A Chinese Villager Who Sells More Software Daily Than You Do
I was alone in the center of a small Chinese town, the weakly glowing streetlights hardly illuminating the streets. The silence was heavy and absolute. It was different from the eternal light and sound of Shenzhen, and the high elevation gave the air an unusual taste. Things were not the same up here in the mountains, and this strangeness seemed a bit menacing. The roads had been tarred, courtesy of the rich central government who gave special attention to the Chinese minorities, but the villages up here in the mountains of Yunnan province did not have many cars to wear down the roads. So they felt incomplete, and leaves lay about, their crushing beneath my feet giving my walk a strange soundtrack.
A group of men sat in a doorway smoking tobacco from a big bong, watching me walk past with impassive faces. I hurried a bit. What I was looking for was near, I knew. I turned a corner into a small side street, and saw it – the red and blue glow of the humming fluorescent lights, the pictures of the scantily clad lady with big breasts. I had found the local internet cafe.
I walked in through the narrow doorway, squeezing past a young teenage couple holding hands and staring out of the door. The guy had a scar across his forehead, I wondered idly what their story was, it may have been an amazing love story, it could have been endlessly tragic, perhaps they were completely boring. I’ll never know, because I walked into that room and was hit by the combined glow of hundreds of computer screens, different figures danced across many screens in some dance dance revolution clone, colourful websites reflected off the eyes of engrossed guys, smoking men scrolled through the news, cliques of teens starred together at a screen and shouted and laughed. The room was huge and it was filled with people surfing the internet and playing games. The internet cafe, long thought to be dead, had simply retreated here into the mountains, and it fed the local population with all the entertainment they could not afford to have at home.
After the necessary registration with my passport at the counter, I bought an entire night of internet surfing, starting off by checking what was new at techcrunch. I went through the usual schedule of websites I read, skipping only facebook and twitter, as they don’t work here.
Being the only foreigner in there, I was getting a lot of looks, giggles and yelled out “HELLOs” from the kids around. I expected them to come talk to me at some point, so when someone tapped my shoulder, I was suprised that rather than some spiky haired teenager, it was a somewhat middle-aged smiling man with a cigarette dangling from his lip. He introduced himself with the sentence: “TechCrunch is my favorite website, too”. His english was heavily accented, but good.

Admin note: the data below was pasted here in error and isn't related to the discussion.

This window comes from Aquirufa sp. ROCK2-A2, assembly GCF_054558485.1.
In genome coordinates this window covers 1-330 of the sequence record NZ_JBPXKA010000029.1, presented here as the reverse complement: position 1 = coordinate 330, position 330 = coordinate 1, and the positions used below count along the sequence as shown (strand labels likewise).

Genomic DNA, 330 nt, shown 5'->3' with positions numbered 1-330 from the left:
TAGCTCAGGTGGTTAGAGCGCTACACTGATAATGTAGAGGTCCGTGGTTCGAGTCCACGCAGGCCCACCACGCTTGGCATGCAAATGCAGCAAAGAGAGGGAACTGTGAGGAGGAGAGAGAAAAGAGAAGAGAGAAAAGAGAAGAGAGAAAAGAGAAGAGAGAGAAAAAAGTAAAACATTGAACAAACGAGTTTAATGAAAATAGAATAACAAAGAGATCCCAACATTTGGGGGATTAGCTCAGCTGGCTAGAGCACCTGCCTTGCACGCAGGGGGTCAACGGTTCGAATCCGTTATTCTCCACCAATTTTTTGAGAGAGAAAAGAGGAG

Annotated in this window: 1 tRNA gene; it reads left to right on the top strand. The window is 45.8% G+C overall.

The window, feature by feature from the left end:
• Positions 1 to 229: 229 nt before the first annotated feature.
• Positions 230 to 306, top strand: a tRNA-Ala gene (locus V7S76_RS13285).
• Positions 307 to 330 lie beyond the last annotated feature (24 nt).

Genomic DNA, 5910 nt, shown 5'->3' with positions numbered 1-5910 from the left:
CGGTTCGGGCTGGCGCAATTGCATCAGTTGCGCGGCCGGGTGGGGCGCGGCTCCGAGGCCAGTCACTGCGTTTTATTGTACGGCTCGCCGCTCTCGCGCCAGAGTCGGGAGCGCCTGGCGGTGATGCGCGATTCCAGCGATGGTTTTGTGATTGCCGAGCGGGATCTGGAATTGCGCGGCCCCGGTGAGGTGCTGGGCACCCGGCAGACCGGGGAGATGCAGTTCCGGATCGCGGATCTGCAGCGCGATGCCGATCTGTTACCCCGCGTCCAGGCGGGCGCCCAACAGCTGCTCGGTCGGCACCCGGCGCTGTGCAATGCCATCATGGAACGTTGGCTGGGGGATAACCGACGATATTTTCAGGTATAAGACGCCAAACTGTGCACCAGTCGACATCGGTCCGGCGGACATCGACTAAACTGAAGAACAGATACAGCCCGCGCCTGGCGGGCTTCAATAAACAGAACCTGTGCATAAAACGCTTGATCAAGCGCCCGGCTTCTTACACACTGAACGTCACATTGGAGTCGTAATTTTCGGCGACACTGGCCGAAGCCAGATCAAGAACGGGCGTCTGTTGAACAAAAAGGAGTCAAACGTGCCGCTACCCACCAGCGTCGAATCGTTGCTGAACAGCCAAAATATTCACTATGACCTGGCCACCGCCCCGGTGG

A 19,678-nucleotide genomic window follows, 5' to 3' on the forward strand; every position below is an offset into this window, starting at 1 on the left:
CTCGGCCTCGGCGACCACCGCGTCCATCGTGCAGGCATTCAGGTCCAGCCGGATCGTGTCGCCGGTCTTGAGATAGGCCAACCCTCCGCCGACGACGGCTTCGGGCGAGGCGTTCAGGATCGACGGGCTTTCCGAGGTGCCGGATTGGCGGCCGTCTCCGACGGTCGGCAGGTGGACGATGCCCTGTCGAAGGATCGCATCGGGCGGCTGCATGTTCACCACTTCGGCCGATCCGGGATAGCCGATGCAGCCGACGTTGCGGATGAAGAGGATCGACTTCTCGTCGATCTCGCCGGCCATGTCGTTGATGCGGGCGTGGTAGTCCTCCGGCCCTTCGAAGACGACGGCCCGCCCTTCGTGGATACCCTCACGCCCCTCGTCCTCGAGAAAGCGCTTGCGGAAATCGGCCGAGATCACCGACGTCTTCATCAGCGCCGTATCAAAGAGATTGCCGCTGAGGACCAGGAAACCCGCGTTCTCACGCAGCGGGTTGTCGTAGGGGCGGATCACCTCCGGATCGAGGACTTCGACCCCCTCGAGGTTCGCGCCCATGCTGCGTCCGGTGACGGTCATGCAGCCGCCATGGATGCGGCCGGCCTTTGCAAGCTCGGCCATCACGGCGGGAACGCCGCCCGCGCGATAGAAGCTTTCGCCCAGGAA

I simply looked up at him, unsure what to reply. I didn’t need to say anything, because he started talking to me about the last few articles he had read on TechCrunch. I got only a few sentences in, mostly in agreement with his somewhat unusual but pretty insightful opinions about what they wrote. He spoke as if he had never spoken to anyone about TechCrunch, and needed to get all his thoughts out.
After 30 minutes of mostly listening, he invited me out to have a drink with him and his friends. He excitedly made phone calls in the local dialect and we went out. We walked over to some local food place, and sat outside on plastic chairs, several beers quickly appearing on the table. Soon, several of his friends popped in a shinily new BYD car, and they joined me.
He told me what he does: he sells software. And he sells a lot of software. Every month, he makes more than $5000, which is more than 50 times the average salary where he lives. He told me how he does it, and it’s a bit unusual.
He had learnt how to program from a friend of his. They had both moved to Kunming and started working, but when his dad got sick, he had to go home and farm to keep the family alive. His dad was sick for close to a year, and they needed money. Unable to travel, he had started looking for jobs on Odesk, Rentacoder and such sites based on recommendation from his friend. After writing some software for a client, he noticed something important:
If he simply looked at the list of software projects available for jobs, he would have ideas on what software to develop.
He did this, and rather than making software for clients, he created his own software products, which he put on the internet. He said that 3 days after he copied a simple idea from the rentacoder list on his website, he was making 2 sales a day. $20 per day, which basically doubled his monthly earnings as a farmer. He continued working on more products and copying more ideas, and soon he had 10 different software that he was selling. Sales were low at the start, but even then for him it was a lot of money.
He kept doing this, cloning software he found that people wanted by looking at open projects on rentacoder, most of his software being related to video encoding. Additionally, he would take open source software, change the way it looked and sell it online. He said he’d get a few refunds, but most people would purchase it without complaining. He said he tried selling Firefox for a while, but sales were very low due to the free competition.
At the moment he’s making more than $5,000 a month, and he’s been making it for more than 4 years already. He’s one of the bigger players in the video encoding software market.
As I left, he dropped me off at the local hotel where my friends were. He shook my hand enthusiastically and said he would email me, but that he had to sleep now, because he had to go to the farm early the next morning. Surprised, I asked him why he still farmed. He shrugged and lifted his palms in that typical smiling manner that the villagers there have. “No why!” he said. “I enjoy farming”.